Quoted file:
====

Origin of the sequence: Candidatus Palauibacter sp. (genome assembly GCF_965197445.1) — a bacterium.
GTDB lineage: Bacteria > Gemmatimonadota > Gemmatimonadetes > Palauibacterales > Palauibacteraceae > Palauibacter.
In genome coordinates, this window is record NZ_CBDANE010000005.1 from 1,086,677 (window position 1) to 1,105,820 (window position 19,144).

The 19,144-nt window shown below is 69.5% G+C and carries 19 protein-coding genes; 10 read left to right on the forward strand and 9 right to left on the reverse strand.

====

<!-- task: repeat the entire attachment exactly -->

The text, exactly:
Origin of the sequence: Candidatus Palauibacter sp. (genome assembly GCF_965197445.1) — a bacterium.
GTDB lineage: Bacteria > Gemmatimonadota > Gemmatimonadetes > Palauibacterales > Palauibacteraceae > Palauibacter.
In genome coordinates, this window is record NZ_CBDANE010000005.1 from 1,086,677 (window position 1) to 1,105,820 (window position 19,144).

The 19,144-nt window shown below is 69.5% G+C and carries 19 protein-coding genes; 10 read left to right on the forward strand and 9 right to left on the reverse strand.